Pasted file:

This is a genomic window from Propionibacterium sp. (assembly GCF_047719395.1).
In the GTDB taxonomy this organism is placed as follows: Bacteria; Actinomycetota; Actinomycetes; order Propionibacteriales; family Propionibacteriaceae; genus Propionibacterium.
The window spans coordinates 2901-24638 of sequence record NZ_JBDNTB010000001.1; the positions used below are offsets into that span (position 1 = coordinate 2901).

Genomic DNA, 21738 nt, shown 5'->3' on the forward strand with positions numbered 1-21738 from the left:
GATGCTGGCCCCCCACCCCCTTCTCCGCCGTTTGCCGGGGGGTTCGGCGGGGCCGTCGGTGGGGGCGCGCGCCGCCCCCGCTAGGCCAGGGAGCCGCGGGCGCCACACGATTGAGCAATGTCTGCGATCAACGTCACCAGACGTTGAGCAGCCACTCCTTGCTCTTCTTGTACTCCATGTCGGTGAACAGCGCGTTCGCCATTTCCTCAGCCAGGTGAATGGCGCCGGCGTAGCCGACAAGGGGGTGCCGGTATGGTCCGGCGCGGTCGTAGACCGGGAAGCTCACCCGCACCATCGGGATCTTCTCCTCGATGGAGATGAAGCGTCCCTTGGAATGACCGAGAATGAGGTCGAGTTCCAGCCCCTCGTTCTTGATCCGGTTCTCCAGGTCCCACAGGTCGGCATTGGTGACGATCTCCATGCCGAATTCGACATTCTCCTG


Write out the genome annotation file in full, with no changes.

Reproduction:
This is a genomic window from Propionibacterium sp. (assembly GCF_047719395.1).
In the GTDB taxonomy this organism is placed as follows: Bacteria; Actinomycetota; Actinomycetes; order Propionibacteriales; family Propionibacteriaceae; genus Propionibacterium.
The window spans coordinates 2901-24638 of sequence record NZ_JBDNTB010000001.1; the positions used below are offsets into that span (position 1 = coordinate 2901).

Genomic DNA, 21738 nt, shown 5'->3' on the forward strand with positions numbered 1-21738 from the left:
GATGCTGGCCCCCCACCCCCTTCTCCGCCGTTTGCCGGGGGGTTCGGCGGGGCCGTCGGTGGGGGCGCGCGCCGCCCCCGCTAGGCCAGGGAGCCGCGGGCGCCACACGATTGAGCAATGTCTGCGATCAACGTCACCAGACGTTGAGCAGCCACTCCTTGCTCTTCTTGTACTCCATGTCGGTGAACAGCGCGTTCGCCATTTCCTCAGCCAGGTGAATGGCGCCGGCGTAGCCGACAAGGGGGTGCCGGTATGGTCCGGCGCGGTCGTAGACCGGGAAGCTCACCCGCACCATCGGGATCTTCTCCTCGATGGAGATGAAGCGTCCCTTGGAATGACCGAGAATGAGGTCGAGTTCCAGCCCCTCGTTCTTGATCCGGTTCTCCAGGTCCCACAGGTCGGCATTGGTGACGATCTCCATGCCGAATTCGACATTCTCCTG